Anytime a patient suffers an injury as a result of a healthcare provider’s negligence, that patient may be eligible to file a medical malpractice lawsuit. After serious injuries, patients want to understand how the term “medical malpractice” is defined, and what kinds of actions (or inactions) can constitute medical malpractice under New York law.
It is important to know that any unfavorable outcome of a medical procedure does not necessarily mean that a patient has a medical malpractice claim, or that medical malpractice occurred. Instead, to prove medical malpractice, a patient needs to show that a healthcare provider’s negligence was the cause of the harm.
An experienced Albany Medical Malpractice Lawyer with Powers & Santola, LLP, can evaluate your case for you today and discuss your options for moving forward with a claim. In the meantime, the following information is designed to help you understand how medical malpractice is defined in New York and when you may be eligible to file a claim.
Medical Malpractice Involves Several Elements
Medical malpractice can occur in a variety of ways, and many different types of healthcare providers can be responsible for a patient’s injuries. The key part of a medical malpractice claim is proving that the healthcare provider was negligent and that the negligence caused the patient’s injuries.
In general, medical malpractice claims include the following elements that an injured patient must prove in order to win a case:
- The Healthcare provider owed the patient a duty of care;
- Healthcare providers breached the duty of care by acting negligently;
- The Healthcare provider’s negligence caused harm to the patient; and
- The patient suffered damages as a result of the harm.
The first element of a medical malpractice claim is relatively easy to prove since a duty of care attaches anytime a person enters into a doctor-patient relationship (or a relationship that places the injured person as a patient of the healthcare provider). Then, in order to prove that the healthcare provider breached that duty of care by behaving negligently, the injured patient needs to be able to show that another healthcare provider in the same or similar medical field, and in the same geographic region, would not believe that the healthcare provider failed to live up to the standard of care set by healthcare providers in the area. In other words, the healthcare provider’s care fell short of what would reasonably be expected under similar conditions.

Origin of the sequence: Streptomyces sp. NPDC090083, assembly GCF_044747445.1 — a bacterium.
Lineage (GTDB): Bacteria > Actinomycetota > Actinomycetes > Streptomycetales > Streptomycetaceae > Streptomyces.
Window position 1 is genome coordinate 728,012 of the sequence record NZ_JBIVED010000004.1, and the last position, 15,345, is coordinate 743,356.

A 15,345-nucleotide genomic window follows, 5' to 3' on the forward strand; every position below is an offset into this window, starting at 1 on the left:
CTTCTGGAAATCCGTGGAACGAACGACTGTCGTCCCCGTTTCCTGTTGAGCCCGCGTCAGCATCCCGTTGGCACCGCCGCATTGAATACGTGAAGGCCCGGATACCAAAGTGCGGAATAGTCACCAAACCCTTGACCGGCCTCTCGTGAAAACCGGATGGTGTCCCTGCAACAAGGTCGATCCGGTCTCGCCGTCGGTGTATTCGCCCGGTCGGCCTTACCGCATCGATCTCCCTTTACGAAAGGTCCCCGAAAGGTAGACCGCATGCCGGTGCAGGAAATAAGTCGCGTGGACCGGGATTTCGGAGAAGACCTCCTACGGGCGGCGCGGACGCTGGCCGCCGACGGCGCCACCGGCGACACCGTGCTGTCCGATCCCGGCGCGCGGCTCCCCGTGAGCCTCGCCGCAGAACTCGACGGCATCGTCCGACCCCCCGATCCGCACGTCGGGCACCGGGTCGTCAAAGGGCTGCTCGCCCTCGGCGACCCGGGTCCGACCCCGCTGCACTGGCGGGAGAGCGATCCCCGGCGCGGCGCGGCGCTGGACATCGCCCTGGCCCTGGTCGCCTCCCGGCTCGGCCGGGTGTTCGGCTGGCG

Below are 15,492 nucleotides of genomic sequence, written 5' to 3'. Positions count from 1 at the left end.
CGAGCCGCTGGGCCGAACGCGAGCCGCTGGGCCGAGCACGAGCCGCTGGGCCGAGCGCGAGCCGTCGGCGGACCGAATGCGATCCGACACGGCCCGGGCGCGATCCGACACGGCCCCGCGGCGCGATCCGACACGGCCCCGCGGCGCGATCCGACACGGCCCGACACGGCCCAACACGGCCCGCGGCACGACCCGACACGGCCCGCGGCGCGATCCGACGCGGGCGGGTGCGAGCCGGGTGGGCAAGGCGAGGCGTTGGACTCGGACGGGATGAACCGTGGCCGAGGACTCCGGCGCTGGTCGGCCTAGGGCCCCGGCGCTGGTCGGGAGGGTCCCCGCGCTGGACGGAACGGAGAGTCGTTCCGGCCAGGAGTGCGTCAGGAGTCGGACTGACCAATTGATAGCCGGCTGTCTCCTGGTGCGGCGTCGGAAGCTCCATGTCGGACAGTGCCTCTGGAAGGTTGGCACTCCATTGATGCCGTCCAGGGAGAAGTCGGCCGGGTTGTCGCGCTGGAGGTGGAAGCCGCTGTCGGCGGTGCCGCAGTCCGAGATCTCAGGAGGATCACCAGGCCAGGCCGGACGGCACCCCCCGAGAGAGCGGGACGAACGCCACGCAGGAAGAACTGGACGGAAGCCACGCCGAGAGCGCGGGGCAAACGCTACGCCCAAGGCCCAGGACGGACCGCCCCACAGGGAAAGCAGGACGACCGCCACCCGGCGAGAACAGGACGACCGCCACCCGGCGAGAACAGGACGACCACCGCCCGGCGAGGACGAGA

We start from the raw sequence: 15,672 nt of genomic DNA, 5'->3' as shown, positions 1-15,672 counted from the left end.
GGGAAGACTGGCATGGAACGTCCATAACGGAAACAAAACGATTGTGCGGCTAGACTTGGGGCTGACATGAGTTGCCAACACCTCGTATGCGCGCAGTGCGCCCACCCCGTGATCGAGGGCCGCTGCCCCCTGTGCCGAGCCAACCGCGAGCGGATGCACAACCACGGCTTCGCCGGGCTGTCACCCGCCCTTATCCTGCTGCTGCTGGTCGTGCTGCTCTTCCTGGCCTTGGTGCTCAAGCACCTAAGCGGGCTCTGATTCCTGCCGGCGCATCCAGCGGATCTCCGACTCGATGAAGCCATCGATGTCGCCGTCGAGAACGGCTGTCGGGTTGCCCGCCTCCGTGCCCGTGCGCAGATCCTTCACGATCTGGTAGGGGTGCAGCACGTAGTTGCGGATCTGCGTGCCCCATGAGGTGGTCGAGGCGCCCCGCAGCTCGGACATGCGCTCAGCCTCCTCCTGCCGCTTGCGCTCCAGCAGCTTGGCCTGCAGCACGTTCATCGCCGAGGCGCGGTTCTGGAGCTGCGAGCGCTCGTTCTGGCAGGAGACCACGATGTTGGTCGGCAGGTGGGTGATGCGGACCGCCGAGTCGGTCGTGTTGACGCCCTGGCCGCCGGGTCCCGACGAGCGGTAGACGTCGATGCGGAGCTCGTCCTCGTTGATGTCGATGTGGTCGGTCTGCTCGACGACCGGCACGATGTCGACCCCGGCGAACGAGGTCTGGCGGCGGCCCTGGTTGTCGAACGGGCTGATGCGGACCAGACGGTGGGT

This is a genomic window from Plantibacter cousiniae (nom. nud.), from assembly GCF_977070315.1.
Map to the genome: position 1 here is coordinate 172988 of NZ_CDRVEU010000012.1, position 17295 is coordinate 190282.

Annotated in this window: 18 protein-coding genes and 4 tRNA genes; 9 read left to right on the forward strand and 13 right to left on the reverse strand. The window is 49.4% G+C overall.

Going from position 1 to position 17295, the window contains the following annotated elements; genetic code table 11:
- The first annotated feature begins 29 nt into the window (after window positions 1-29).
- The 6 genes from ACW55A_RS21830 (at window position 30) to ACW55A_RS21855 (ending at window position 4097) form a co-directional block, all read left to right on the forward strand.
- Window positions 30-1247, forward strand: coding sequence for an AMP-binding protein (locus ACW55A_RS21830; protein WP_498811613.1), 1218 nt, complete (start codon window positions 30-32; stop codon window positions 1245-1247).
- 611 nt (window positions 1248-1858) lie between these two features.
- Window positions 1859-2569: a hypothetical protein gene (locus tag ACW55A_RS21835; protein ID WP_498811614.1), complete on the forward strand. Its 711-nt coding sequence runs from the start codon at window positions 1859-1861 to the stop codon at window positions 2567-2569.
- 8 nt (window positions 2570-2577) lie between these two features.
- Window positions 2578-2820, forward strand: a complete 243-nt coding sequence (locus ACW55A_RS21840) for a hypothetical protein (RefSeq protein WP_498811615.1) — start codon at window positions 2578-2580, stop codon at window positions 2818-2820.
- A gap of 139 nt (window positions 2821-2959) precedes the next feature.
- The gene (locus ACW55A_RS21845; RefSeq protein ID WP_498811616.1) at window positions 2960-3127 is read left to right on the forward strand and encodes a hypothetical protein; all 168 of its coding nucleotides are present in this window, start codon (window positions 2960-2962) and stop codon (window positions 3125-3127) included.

Then, the patient must show that the healthcare provider’s negligence was the cause of the injury and that the injury resulted in actual damages. Under New York law, a patient has two years and six months from the date of the injury to file a medical malpractice lawsuit. In some cases, such as a delayed diagnosis, that time window can be extended.
Medical Malpractice Can Be Committed by Different Types of Healthcare Providers
Many different types of healthcare providers may be responsible for malpractice, depending upon the circumstances. Examples include but are not limited to:
- Hospital or another facility
- Laboratory or lab technician
Contact a New York Medical Malpractice Attorney
If you need assistance, an experienced Albany Medical Malpractice Lawyer with Powers & Santola, LLP, can assist you. Contact Powers & Santola, LLP for more information.